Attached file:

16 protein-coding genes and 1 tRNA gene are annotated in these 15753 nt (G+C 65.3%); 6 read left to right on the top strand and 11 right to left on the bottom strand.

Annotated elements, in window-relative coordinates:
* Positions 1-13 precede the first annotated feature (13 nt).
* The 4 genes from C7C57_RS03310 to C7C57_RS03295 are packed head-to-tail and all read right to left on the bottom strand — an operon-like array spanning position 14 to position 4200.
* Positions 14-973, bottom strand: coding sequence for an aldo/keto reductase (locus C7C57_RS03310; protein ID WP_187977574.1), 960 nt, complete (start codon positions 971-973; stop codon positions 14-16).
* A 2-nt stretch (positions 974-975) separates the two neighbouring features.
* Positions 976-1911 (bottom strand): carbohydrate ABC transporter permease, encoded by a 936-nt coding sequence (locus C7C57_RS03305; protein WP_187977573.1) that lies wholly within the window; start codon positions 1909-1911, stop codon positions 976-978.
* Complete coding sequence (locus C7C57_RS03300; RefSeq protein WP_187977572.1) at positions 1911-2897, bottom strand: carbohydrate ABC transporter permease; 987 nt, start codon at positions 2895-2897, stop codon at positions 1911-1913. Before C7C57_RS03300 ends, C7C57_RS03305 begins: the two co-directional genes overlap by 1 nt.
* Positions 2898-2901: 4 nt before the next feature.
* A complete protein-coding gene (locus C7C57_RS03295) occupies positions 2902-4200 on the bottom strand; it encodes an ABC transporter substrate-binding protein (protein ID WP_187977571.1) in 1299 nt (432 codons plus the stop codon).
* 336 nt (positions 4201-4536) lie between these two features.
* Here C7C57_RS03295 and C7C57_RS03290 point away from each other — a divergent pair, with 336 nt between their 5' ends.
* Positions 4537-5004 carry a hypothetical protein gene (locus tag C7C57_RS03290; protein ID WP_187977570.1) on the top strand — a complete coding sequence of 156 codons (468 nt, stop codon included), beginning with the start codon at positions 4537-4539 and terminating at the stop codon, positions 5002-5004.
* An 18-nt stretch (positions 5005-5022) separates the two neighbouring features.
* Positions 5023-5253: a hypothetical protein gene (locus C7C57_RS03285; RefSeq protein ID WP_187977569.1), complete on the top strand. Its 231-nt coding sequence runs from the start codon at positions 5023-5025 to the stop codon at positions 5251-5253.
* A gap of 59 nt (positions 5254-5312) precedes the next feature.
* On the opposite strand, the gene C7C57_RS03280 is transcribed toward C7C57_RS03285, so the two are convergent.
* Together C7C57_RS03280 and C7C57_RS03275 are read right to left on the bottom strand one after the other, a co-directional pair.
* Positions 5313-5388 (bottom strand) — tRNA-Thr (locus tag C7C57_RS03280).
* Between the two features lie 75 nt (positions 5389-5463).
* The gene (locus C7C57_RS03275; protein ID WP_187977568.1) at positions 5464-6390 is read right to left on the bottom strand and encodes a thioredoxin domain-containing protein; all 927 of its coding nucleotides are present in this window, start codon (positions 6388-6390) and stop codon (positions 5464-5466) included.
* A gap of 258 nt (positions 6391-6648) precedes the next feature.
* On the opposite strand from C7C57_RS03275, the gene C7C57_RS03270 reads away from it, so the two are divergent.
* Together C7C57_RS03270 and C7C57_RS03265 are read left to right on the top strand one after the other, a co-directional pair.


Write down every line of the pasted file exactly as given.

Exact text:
16 protein-coding genes and 1 tRNA gene are annotated in these 15753 nt (G+C 65.3%); 6 read left to right on the top strand and 11 right to left on the bottom strand.

Annotated elements, in window-relative coordinates:
* Positions 1-13 precede the first annotated feature (13 nt).
* The 4 genes from C7C57_RS03310 to C7C57_RS03295 are packed head-to-tail and all read right to left on the bottom strand — an operon-like array spanning position 14 to position 4200.
* Positions 14-973, bottom strand: coding sequence for an aldo/keto reductase (locus C7C57_RS03310; protein ID WP_187977574.1), 960 nt, complete (start codon positions 971-973; stop codon positions 14-16).
* A 2-nt stretch (positions 974-975) separates the two neighbouring features.
* Positions 976-1911 (bottom strand): carbohydrate ABC transporter permease, encoded by a 936-nt coding sequence (locus C7C57_RS03305; protein WP_187977573.1) that lies wholly within the window; start codon positions 1909-1911, stop codon positions 976-978.
* Complete coding sequence (locus C7C57_RS03300; RefSeq protein WP_187977572.1) at positions 1911-2897, bottom strand: carbohydrate ABC transporter permease; 987 nt, start codon at positions 2895-2897, stop codon at positions 1911-1913. Before C7C57_RS03300 ends, C7C57_RS03305 begins: the two co-directional genes overlap by 1 nt.
* Positions 2898-2901: 4 nt before the next feature.
* A complete protein-coding gene (locus C7C57_RS03295) occupies positions 2902-4200 on the bottom strand; it encodes an ABC transporter substrate-binding protein (protein ID WP_187977571.1) in 1299 nt (432 codons plus the stop codon).
* 336 nt (positions 4201-4536) lie between these two features.
* Here C7C57_RS03295 and C7C57_RS03290 point away from each other — a divergent pair, with 336 nt between their 5' ends.
* Positions 4537-5004 carry a hypothetical protein gene (locus tag C7C57_RS03290; protein ID WP_187977570.1) on the top strand — a complete coding sequence of 156 codons (468 nt, stop codon included), beginning with the start codon at positions 4537-4539 and terminating at the stop codon, positions 5002-5004.
* An 18-nt stretch (positions 5005-5022) separates the two neighbouring features.
* Positions 5023-5253: a hypothetical protein gene (locus C7C57_RS03285; RefSeq protein ID WP_187977569.1), complete on the top strand. Its 231-nt coding sequence runs from the start codon at positions 5023-5025 to the stop codon at positions 5251-5253.
* A gap of 59 nt (positions 5254-5312) precedes the next feature.
* On the opposite strand, the gene C7C57_RS03280 is transcribed toward C7C57_RS03285, so the two are convergent.
* Together C7C57_RS03280 and C7C57_RS03275 are read right to left on the bottom strand one after the other, a co-directional pair.
* Positions 5313-5388 (bottom strand) — tRNA-Thr (locus tag C7C57_RS03280).
* Between the two features lie 75 nt (positions 5389-5463).
* The gene (locus C7C57_RS03275; protein ID WP_187977568.1) at positions 5464-6390 is read right to left on the bottom strand and encodes a thioredoxin domain-containing protein; all 927 of its coding nucleotides are present in this window, start codon (positions 6388-6390) and stop codon (positions 5464-5466) included.
* A gap of 258 nt (positions 6391-6648) precedes the next feature.
* On the opposite strand from C7C57_RS03275, the gene C7C57_RS03270 reads away from it, so the two are divergent.
* Together C7C57_RS03270 and C7C57_RS03265 are read left to right on the top strand one after the other, a co-directional pair.